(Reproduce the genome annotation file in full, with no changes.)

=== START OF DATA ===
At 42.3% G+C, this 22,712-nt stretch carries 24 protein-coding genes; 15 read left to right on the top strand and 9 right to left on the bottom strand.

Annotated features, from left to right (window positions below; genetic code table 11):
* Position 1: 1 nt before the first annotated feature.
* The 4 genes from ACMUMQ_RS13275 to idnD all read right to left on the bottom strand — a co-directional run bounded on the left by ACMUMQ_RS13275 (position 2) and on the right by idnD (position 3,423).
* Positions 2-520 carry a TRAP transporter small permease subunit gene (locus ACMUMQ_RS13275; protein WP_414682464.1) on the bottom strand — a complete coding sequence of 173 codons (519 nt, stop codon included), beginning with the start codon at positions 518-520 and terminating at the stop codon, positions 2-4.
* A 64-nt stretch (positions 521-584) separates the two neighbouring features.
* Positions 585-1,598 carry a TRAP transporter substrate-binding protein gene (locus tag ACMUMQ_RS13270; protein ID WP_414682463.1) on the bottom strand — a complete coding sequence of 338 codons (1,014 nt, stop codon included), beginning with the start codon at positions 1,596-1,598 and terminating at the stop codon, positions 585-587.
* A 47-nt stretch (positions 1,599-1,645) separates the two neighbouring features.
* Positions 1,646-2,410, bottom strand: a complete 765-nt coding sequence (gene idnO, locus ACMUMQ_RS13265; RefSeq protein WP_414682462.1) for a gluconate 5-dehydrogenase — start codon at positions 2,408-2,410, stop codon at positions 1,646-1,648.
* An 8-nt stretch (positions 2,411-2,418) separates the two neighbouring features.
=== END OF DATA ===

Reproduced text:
At 42.3% G+C, this 22,712-nt stretch carries 24 protein-coding genes; 15 read left to right on the top strand and 9 right to left on the bottom strand.

Annotated features, from left to right (window positions below; genetic code table 11):
* Position 1: 1 nt before the first annotated feature.
* The 4 genes from ACMUMQ_RS13275 to idnD all read right to left on the bottom strand — a co-directional run bounded on the left by ACMUMQ_RS13275 (position 2) and on the right by idnD (position 3,423).
* Positions 2-520 carry a TRAP transporter small permease subunit gene (locus ACMUMQ_RS13275; protein WP_414682464.1) on the bottom strand — a complete coding sequence of 173 codons (519 nt, stop codon included), beginning with the start codon at positions 518-520 and terminating at the stop codon, positions 2-4.
* A 64-nt stretch (positions 521-584) separates the two neighbouring features.
* Positions 585-1,598 carry a TRAP transporter substrate-binding protein gene (locus tag ACMUMQ_RS13270; protein ID WP_414682463.1) on the bottom strand — a complete coding sequence of 338 codons (1,014 nt, stop codon included), beginning with the start codon at positions 1,596-1,598 and terminating at the stop codon, positions 585-587.
* A 47-nt stretch (positions 1,599-1,645) separates the two neighbouring features.
* Positions 1,646-2,410, bottom strand: a complete 765-nt coding sequence (gene idnO, locus ACMUMQ_RS13265; RefSeq protein WP_414682462.1) for a gluconate 5-dehydrogenase — start codon at positions 2,408-2,410, stop codon at positions 1,646-1,648.
* An 8-nt stretch (positions 2,411-2,418) separates the two neighbouring features.